THE Australian almond industry – with its heartland in Sunraysia – has smashed its own record for monthly sales and broken the $100 million barrier for the first time.
Orchards for next year’s crop are on the verge of flowering, and the industry has blossomed with increased demand from overseas markets after years of drought and limited water supply at home.
Newly signed free trade agreements, a drought in California and the worldwide consumer appeal of health foods have helped the demand for one of Sunraysia’s key crops grow exponentially.
According to figures from the Australian Bureau of Statistics, $118 million worth of Australian almonds were exported overseas in June, out-stripping the previous $90 million export record set in May.
The industry was forecast to record export sales of 55,000 tonnes worth more than $600 million this year.
This year’s June sales figure was 75 per cent greater than last June’s, while the year to June export figure of $318 million was $79 million more than at the same time last year.
Almonds were sold at an average price of $11.55/kg for the first half of this year.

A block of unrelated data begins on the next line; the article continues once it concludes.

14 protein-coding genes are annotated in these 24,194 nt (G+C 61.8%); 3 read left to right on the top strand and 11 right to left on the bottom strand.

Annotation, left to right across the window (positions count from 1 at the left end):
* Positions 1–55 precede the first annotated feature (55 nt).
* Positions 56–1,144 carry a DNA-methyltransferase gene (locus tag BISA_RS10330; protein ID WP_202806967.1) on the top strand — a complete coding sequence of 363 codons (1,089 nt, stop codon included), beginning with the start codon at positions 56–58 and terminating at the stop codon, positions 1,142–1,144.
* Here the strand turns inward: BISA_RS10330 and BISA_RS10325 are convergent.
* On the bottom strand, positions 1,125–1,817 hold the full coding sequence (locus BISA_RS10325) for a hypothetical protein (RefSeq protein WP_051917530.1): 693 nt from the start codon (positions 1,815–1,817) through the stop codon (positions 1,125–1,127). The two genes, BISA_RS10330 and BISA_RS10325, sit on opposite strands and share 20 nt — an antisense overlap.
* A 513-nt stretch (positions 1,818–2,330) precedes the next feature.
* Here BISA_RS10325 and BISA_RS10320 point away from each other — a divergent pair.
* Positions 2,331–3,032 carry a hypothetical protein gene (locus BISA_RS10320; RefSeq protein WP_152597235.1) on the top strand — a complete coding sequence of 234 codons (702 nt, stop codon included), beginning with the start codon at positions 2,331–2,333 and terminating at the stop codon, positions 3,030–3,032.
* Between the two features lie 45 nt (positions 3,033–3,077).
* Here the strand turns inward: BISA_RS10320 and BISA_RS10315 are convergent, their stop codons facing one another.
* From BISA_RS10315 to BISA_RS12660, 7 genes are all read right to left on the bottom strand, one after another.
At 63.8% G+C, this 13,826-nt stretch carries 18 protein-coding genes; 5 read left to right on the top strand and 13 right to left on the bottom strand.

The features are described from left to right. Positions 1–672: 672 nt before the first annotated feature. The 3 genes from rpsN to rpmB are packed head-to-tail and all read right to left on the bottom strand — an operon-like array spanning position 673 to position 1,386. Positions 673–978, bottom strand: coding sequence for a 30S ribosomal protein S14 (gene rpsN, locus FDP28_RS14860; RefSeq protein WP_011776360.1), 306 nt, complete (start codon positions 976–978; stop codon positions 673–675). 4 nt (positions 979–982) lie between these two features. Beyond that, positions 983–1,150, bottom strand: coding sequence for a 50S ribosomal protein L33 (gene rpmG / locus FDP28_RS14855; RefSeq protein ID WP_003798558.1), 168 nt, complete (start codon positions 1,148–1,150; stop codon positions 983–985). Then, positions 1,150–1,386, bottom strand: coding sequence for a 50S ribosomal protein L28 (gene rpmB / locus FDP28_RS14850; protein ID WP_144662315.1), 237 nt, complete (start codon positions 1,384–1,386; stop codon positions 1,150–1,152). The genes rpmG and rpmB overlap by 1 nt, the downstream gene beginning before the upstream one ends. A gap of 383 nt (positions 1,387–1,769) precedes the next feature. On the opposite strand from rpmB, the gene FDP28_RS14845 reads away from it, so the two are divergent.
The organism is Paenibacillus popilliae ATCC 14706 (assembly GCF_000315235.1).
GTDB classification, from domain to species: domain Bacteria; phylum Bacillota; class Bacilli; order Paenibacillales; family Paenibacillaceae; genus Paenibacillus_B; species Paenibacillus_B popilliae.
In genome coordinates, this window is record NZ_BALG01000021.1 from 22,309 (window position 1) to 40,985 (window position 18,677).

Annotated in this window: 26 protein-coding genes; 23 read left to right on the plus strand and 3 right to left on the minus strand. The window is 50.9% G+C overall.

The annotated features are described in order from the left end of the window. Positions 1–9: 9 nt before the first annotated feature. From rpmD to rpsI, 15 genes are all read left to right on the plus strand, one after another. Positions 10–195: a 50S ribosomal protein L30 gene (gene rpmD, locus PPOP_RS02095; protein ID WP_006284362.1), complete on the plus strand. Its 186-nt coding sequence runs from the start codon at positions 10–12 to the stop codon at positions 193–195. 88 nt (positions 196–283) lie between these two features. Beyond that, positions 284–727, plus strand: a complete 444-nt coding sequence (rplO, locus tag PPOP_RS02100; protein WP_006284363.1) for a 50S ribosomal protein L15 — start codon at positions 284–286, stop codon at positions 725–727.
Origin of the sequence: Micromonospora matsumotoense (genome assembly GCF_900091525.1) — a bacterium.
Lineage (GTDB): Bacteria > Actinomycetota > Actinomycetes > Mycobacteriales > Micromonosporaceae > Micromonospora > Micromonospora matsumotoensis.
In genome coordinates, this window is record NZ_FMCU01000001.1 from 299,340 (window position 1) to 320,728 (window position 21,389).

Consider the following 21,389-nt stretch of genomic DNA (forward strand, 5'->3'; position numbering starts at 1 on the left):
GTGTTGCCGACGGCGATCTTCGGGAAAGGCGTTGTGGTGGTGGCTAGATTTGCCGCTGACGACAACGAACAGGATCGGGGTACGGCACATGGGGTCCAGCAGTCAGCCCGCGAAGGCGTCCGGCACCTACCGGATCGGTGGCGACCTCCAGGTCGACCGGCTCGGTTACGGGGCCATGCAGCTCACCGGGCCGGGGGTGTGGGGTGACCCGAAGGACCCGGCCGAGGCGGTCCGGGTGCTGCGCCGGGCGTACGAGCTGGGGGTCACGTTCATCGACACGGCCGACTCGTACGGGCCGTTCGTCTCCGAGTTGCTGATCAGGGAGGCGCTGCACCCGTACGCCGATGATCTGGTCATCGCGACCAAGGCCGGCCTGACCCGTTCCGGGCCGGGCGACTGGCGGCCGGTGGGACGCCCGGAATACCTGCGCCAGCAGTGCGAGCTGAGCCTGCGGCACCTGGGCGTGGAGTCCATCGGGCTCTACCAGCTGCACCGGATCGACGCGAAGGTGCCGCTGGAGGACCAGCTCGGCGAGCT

More than 60 per cent of the country’s almond production originates in Sunraysia, with plantations spanning the district from Cullulleraine to Boundary Bend.
Almond Board of Australia chief executive Ross Skinner said a falling Australian dollar had helped exporters maximise their sales.
A drought in the world’s premier almond producing region, California, had also worked in favour of Australian growers, with the average export price increasing from about $5 to more than $11 over the past three years.
India has been the largest overseas market for Australian almonds, while the industry expected recently signed free trade agreements with China, Japan and Korea would also benefit growers.
For more of this story, purchase your copy of Tuesday’s Sunraysia Daily 11/08/2015.To subscribe to our Digital Edition Click here
This story Administrator ready to work first appeared on Nanjing Night Net.